The work is messy and labor-intensive. Its also the kind that governments and larger aid groups tend to avoid – their logistics and capabilities are geared towards larger infrastructure problems.  Grassroots groups like Occupy Sandy fill in the gaps by providing small-scale, community-focused groundwork.

And the groundwork is complicated.  Looters have been posing as aid workers from FEMA or the Red Cross, robbing victims when they open the door.  Many buildings are controlled by gangs, who are wary of outsiders – and who provide the only protection residents can rely on.  To gain access and understand the needs of people inside the darkened towers requires working with the leaders of these communities, careful explanation, and negotiation.

The recipients of volunteers’ work are individuals, not neighborhoods.  “I need 400 meals for Coney Island!” shouts a runner into the enormous makeshift kitchen, the air thick with the eye-watering scent of onions.  Dozens of workers start chopping potatoes and making sandwiches for families they’ve never met.  Potato chunks are uniform and the peanut butter is spread neatly to the edges of the bread – food is prepared with notable care.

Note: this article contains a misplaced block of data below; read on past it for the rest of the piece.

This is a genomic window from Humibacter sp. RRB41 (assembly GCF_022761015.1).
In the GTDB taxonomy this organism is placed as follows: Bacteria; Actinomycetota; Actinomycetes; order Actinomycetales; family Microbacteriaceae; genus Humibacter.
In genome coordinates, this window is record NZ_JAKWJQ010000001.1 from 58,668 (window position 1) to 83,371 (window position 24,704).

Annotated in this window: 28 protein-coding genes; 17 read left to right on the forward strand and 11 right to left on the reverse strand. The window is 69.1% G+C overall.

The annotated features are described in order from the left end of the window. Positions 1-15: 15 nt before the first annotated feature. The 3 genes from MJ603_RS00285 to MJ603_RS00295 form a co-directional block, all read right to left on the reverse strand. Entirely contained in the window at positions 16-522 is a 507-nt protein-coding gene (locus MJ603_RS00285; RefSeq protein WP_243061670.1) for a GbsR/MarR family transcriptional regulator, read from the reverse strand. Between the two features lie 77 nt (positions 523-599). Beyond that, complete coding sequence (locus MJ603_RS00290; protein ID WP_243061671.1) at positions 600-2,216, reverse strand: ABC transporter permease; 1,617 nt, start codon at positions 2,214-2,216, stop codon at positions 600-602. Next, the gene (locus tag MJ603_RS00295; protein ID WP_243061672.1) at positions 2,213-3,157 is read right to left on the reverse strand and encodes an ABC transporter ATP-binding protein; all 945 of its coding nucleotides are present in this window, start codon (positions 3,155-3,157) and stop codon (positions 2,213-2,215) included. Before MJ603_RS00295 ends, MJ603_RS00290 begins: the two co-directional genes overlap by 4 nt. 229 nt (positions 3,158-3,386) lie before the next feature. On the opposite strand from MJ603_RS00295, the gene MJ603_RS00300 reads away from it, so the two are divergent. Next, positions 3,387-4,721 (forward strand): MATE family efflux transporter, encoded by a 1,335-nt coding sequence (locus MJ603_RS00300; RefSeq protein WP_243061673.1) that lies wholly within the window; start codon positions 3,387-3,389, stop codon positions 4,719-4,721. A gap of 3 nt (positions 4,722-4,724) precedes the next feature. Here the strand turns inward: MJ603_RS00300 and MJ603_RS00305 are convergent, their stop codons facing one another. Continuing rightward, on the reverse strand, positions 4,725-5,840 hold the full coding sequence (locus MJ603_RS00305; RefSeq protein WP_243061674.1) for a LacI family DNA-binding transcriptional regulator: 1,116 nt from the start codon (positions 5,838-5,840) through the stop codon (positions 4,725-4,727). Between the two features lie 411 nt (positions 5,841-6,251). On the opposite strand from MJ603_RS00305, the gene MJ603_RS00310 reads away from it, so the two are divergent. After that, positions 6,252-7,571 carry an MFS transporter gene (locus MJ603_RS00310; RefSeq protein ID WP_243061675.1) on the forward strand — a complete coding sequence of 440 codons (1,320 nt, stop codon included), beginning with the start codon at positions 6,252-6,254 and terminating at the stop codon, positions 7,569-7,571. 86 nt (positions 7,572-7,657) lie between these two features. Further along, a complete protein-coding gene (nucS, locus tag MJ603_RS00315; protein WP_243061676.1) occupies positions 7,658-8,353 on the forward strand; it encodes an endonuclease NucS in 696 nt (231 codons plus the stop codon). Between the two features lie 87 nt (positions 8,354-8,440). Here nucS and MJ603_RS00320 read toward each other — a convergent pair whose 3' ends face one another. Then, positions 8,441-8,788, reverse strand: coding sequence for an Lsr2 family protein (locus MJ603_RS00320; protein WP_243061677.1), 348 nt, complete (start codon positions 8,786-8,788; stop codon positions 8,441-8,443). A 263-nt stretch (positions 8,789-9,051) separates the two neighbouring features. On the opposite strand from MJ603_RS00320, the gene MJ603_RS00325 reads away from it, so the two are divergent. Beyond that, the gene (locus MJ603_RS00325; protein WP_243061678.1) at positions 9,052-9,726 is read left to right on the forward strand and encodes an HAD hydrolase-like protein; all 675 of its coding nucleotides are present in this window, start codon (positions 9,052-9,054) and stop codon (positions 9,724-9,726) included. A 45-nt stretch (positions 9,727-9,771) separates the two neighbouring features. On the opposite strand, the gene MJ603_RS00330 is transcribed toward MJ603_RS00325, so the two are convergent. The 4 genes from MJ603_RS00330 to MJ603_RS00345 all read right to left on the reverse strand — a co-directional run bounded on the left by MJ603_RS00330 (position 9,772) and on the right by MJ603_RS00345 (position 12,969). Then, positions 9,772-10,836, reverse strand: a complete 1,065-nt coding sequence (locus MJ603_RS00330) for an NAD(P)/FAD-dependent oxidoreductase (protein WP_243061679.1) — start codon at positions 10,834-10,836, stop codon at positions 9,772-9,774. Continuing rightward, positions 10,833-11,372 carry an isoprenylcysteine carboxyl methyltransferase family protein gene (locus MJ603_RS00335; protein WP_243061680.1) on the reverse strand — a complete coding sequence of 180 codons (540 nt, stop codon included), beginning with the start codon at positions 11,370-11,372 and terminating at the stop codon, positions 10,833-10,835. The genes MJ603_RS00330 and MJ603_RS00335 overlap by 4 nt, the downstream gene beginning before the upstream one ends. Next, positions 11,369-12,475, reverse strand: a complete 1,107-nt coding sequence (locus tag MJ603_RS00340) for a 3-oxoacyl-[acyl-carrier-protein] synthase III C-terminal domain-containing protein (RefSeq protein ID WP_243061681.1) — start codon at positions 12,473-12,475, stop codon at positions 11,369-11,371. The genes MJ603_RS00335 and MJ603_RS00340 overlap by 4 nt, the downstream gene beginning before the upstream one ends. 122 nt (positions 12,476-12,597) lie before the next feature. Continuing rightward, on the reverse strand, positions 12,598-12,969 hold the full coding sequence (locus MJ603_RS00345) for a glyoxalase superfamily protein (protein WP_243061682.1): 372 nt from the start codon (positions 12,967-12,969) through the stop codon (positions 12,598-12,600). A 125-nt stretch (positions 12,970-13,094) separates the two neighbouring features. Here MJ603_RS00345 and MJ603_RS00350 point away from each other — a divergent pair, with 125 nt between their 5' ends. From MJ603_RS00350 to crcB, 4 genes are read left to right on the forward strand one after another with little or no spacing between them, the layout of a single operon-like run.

Back in the orientation room, a new group of volunteers leans forward on wooden church pews, intently listening to the coordinator repeating the briefing.  Coverage of the storm’s devastation will move to the back pages of newspapers, but the work for the community has a distant horizon.  ”This is a long-term project”, Yael, one of the coordinators, declares.  ”This is going to take weeks and weeks.”